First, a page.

Civil Agunah Case
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Civil Agunah Case

The sadness felt by Jonathan Mark over the dissolution of marriages (“Tales Of The Broken Glass, Feb. 24) was movingly expressed, but some of his facts need to be corrected.

While I strongly believe that any abuse of halacha is reprehensible, my words were misunderstood to endorse Mark’s view that equivalency exists in the legal positions, and therefore in the vulnerabilities, of husbands and wives, and that they are equally likely to abuse halacha to secure a divorce. 

The opposite is the case. The imbalance in the relative status and available remedies to spouses in a halachic divorce — even with a prenuptial agreement — are well known and need not be restated here.

For centuries halachic sages have asserted the dignity and equal value of women, in part, by incrementally expanding their marital rights, but thus far these rights have fallen short of replacing the unilateral rights of a husband with true parity.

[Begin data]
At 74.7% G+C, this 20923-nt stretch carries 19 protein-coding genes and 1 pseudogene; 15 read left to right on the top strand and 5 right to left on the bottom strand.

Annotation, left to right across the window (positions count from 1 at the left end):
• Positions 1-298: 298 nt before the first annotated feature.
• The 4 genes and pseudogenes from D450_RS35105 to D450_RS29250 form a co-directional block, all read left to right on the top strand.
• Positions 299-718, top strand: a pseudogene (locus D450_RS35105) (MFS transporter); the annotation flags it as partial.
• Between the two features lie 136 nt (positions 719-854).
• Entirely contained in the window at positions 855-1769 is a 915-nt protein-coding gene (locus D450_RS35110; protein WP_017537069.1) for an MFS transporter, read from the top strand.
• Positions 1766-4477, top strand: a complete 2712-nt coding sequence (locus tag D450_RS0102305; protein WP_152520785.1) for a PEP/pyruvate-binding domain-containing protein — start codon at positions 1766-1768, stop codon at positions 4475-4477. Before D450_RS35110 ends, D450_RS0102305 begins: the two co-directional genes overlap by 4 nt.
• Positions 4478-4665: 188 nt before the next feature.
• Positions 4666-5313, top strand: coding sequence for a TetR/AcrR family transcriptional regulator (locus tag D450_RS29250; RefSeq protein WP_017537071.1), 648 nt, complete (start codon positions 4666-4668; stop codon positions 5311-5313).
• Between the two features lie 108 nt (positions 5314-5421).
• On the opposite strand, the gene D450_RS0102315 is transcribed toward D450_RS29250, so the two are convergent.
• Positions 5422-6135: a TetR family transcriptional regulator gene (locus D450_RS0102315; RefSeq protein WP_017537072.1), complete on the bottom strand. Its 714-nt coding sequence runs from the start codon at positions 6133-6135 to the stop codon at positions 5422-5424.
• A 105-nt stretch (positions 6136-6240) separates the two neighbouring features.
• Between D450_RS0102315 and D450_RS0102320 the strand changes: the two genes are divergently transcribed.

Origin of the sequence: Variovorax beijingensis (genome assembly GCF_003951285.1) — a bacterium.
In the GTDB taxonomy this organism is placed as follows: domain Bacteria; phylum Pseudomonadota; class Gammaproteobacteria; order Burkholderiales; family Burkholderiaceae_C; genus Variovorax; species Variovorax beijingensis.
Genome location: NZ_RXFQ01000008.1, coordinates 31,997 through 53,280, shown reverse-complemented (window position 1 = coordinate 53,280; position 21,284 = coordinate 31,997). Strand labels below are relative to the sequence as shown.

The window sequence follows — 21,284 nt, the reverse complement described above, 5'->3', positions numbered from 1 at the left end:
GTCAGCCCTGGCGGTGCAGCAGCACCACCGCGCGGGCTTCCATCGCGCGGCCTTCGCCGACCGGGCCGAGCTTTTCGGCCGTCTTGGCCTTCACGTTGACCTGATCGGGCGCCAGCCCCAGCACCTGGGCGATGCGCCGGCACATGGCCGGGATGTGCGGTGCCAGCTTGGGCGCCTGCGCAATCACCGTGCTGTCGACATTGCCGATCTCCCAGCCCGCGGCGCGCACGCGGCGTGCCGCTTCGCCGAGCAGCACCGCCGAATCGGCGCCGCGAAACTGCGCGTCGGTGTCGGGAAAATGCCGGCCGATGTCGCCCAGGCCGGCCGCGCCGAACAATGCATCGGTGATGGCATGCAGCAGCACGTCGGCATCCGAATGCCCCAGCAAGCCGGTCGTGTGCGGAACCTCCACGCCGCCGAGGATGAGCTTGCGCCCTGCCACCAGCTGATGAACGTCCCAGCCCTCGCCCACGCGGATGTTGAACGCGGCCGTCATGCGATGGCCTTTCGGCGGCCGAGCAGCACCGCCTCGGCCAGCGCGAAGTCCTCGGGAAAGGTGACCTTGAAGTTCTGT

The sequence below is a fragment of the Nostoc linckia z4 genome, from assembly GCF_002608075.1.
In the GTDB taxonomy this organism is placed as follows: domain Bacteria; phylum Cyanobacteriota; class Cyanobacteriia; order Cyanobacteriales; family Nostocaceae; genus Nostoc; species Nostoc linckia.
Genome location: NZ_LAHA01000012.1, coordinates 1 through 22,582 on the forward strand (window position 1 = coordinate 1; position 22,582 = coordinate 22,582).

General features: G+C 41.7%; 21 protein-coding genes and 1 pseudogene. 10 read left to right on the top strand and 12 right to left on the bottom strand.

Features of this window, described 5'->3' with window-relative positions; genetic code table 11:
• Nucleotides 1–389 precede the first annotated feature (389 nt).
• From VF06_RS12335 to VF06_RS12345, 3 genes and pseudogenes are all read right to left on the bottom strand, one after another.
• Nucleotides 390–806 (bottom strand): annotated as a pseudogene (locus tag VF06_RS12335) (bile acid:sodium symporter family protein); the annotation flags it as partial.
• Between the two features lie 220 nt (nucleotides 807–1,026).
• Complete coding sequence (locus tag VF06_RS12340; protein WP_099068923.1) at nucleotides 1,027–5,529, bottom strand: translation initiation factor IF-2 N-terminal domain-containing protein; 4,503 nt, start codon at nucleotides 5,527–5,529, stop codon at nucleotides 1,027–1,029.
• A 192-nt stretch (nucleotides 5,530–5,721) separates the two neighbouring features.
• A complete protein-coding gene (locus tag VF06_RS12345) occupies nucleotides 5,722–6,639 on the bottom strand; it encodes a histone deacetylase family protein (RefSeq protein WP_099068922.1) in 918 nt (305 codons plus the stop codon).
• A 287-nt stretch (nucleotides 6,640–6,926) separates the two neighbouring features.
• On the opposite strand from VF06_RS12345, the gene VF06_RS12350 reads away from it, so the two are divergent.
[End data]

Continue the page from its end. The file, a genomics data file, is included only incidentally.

The inequities of the get taint outcomes in the civil courts as well, where the typically lower-income wife or homemaker mother of young children — with or without a get — often cannot afford to retain counsel.

“Jay,” the woman in Mark’s piece, is one such “civil agunah.” She requested my help long after accepting her get; thus my only opinion referred exclusively to the coercion and threats made to her and her children that made moot the free-will acceptance required by halacha.

Rather than facilitate mutuality, some rabbis officiate at bigamous second marriages by such husbands — and at birth ceremonies for “second” children. One even took his congregant from Manhattan to the West Bank to do so.

Hence the persistence of the dignity-drain and financial impoverishment the get was specifically designed to avert.

Little has changed since the early 1970s when halachic feminists endeavored to move history forward alongside professor Zev Falk, Rabbi Eliezer Berkovitz and COLPA (the National Jewish Commission on Law and Public Affairs).

Halachic solutions have long existed. Perhaps the community at last is ready to exercise its considerable power to insist they be applied. And perhaps its rabbis at last are ready to use their considerable power to do so.

Manhattan

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